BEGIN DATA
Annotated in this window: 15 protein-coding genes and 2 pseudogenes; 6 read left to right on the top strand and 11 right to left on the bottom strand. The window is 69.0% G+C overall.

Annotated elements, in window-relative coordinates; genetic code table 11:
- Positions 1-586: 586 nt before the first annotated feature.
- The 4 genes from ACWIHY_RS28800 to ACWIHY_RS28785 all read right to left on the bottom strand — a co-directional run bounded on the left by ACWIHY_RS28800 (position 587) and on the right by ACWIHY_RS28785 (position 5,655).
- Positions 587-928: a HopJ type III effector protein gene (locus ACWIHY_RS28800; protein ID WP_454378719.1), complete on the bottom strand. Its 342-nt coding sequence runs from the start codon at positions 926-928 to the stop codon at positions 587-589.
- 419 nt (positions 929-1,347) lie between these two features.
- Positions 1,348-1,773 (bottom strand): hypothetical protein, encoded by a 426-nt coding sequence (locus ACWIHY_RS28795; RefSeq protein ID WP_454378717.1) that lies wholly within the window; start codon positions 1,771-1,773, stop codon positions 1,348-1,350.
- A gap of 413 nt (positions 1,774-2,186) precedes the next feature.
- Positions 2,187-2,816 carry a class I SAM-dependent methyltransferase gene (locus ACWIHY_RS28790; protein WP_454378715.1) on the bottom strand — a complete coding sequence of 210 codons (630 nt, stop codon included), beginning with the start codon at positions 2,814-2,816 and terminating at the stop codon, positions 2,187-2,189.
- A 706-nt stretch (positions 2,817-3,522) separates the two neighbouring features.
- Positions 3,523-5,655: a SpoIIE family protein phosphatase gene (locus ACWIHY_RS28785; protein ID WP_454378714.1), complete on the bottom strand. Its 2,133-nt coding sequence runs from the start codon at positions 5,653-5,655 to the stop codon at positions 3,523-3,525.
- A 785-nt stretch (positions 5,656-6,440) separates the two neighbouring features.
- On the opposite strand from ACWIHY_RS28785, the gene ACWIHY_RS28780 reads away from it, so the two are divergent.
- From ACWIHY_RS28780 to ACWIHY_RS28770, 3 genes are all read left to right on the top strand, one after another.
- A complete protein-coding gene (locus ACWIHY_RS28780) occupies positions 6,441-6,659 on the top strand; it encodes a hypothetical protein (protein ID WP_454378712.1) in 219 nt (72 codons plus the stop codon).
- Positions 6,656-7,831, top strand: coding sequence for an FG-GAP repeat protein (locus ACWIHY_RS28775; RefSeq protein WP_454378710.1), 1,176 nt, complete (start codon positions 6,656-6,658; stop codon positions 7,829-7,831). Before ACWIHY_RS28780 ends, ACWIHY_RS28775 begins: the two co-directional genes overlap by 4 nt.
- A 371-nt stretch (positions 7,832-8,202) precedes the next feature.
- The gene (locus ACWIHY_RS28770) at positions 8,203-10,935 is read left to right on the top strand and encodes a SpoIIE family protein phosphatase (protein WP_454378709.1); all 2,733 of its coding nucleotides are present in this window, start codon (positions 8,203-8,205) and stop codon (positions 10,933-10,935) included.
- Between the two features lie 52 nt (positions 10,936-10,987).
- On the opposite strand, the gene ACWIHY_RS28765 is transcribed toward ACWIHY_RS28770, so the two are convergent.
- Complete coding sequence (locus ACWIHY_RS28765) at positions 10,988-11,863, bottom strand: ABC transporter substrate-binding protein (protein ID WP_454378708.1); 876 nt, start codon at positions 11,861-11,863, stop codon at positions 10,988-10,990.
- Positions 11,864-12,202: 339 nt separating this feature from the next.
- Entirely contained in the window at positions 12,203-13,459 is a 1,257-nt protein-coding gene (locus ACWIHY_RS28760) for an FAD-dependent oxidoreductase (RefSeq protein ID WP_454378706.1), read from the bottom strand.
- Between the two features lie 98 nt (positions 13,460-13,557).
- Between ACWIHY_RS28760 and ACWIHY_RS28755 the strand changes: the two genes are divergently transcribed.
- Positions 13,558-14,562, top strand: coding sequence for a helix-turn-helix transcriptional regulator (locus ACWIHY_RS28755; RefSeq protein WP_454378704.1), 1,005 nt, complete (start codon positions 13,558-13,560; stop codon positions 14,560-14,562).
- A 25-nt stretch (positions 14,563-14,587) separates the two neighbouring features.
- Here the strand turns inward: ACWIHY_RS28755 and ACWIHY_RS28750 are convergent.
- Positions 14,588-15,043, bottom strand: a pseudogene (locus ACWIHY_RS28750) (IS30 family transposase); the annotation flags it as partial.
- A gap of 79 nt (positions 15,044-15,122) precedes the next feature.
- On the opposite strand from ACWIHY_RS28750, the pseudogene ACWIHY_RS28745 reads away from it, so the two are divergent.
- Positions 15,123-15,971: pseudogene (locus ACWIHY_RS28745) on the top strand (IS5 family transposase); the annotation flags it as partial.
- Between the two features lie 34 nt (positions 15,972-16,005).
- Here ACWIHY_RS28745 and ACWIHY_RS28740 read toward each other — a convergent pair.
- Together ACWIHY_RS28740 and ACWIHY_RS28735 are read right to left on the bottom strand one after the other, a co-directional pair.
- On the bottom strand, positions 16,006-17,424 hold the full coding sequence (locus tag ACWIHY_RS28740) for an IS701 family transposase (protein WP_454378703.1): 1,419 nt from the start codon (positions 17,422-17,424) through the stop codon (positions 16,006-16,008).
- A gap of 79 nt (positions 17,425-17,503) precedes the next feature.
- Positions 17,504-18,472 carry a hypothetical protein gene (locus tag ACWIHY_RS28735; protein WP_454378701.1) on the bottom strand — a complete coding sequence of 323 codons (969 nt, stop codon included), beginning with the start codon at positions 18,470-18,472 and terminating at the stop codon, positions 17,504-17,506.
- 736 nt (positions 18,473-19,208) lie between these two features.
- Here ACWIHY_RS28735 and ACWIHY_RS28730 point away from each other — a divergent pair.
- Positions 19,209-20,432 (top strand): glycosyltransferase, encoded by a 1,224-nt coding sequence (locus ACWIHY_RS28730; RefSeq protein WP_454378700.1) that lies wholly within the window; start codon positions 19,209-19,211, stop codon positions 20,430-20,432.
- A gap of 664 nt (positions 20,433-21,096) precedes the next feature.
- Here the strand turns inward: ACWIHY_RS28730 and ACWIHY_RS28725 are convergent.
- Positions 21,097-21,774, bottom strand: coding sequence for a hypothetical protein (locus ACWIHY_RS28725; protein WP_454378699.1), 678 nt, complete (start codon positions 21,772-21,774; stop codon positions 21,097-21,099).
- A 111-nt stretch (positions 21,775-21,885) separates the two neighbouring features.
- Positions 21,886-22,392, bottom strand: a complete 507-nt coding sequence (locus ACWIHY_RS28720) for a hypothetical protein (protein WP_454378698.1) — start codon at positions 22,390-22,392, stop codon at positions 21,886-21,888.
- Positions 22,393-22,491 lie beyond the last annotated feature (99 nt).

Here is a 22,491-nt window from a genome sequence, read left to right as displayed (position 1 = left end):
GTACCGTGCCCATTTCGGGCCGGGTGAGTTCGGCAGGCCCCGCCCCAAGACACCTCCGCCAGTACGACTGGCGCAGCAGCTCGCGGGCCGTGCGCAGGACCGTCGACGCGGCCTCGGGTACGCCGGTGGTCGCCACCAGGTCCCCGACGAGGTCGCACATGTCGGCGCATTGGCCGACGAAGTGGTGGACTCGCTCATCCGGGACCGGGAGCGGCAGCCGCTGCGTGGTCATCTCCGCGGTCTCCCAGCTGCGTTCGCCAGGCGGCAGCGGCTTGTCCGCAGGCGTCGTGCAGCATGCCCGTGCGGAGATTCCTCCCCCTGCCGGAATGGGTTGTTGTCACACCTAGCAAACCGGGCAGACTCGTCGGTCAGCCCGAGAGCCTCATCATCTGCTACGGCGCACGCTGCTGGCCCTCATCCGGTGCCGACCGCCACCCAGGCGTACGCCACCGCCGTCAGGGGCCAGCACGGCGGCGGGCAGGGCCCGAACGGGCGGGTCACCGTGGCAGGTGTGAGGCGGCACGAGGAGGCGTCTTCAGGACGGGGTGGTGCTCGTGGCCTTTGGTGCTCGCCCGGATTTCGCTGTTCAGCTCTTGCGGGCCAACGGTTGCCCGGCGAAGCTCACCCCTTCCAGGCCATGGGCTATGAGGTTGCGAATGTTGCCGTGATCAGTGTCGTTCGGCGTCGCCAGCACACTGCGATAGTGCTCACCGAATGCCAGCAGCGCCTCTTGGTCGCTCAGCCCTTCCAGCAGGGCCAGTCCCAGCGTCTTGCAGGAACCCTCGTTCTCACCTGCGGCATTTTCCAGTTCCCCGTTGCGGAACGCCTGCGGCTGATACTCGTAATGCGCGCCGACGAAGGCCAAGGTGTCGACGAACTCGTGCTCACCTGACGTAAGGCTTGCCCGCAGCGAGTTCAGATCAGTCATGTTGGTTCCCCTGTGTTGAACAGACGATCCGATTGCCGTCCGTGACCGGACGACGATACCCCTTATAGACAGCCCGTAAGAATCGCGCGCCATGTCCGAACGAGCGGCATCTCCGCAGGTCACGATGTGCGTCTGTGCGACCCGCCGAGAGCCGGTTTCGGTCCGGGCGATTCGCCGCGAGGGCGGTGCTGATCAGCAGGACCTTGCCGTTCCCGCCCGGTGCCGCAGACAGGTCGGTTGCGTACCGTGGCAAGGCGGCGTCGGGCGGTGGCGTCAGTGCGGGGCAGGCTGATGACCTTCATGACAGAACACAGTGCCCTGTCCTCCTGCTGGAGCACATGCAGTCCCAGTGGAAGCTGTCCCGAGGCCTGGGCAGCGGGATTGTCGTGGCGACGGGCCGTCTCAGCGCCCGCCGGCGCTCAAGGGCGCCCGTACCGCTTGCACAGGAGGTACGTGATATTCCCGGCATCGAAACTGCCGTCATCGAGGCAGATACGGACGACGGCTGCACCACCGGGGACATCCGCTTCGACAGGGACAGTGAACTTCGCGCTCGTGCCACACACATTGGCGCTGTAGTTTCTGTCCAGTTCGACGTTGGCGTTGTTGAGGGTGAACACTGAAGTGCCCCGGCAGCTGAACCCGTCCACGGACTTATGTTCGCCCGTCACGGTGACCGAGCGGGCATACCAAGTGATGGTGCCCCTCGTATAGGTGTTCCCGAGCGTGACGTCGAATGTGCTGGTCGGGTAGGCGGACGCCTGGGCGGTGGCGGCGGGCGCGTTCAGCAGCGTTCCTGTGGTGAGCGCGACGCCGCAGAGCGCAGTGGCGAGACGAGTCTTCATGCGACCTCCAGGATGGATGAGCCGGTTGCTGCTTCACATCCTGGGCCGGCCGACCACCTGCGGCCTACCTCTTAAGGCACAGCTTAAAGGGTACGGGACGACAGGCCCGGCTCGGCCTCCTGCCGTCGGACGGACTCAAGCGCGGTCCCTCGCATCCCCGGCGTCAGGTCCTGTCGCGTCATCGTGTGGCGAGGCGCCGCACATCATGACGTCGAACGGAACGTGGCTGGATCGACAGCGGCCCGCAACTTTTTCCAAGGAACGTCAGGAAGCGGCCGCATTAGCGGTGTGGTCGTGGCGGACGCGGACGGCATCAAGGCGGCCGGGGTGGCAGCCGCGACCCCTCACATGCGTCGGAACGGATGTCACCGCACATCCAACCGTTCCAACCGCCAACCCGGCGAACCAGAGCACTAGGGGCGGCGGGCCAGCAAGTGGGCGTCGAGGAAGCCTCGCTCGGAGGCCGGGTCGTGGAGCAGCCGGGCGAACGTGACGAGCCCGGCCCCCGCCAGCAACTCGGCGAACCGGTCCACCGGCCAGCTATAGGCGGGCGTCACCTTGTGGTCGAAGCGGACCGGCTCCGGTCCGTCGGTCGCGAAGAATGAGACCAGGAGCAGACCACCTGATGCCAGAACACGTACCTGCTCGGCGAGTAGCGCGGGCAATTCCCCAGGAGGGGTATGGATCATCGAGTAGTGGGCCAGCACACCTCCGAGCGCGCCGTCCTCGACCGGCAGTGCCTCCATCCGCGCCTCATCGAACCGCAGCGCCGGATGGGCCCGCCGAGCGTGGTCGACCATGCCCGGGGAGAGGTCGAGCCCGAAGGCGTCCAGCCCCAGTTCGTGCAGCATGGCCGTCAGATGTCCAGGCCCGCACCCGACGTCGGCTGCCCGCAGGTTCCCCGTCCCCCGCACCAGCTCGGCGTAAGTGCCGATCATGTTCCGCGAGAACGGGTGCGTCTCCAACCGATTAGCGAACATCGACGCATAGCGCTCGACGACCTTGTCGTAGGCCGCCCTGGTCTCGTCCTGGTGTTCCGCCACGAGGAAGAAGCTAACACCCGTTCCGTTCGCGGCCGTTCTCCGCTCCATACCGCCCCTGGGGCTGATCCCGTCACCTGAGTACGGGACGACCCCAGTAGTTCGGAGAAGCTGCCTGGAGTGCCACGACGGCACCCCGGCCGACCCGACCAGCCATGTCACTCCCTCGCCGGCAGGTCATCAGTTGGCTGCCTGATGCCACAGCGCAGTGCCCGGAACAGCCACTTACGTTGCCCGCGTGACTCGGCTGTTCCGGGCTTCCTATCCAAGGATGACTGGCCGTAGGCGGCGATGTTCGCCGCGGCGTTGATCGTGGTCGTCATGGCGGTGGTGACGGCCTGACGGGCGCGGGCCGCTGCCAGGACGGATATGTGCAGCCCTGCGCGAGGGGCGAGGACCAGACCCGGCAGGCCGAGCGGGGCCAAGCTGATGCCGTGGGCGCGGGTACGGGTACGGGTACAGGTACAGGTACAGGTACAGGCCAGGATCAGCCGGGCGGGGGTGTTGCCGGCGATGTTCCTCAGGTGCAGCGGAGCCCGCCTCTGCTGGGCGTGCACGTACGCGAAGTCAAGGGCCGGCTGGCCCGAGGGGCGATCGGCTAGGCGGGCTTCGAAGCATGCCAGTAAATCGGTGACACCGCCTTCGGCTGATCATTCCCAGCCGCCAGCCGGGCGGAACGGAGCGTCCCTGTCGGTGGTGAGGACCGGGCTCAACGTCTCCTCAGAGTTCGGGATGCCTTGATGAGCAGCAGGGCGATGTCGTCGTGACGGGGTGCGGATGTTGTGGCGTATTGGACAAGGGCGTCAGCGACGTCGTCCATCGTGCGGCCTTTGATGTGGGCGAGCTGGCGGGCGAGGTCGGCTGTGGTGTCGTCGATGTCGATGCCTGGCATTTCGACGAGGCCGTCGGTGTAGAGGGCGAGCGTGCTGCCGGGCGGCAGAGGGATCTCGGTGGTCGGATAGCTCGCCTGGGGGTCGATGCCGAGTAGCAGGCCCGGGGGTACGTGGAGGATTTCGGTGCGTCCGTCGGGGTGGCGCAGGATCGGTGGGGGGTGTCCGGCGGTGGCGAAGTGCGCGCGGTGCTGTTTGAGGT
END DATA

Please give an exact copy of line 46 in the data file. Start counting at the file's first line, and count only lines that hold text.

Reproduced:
- Positions 21,886-22,392, bottom strand: a complete 507-nt coding sequence (locus ACWIHY_RS28720) for a hypothetical protein (protein WP_454378698.1) — start codon at positions 22,390-22,392, stop codon at positions 21,886-21,888.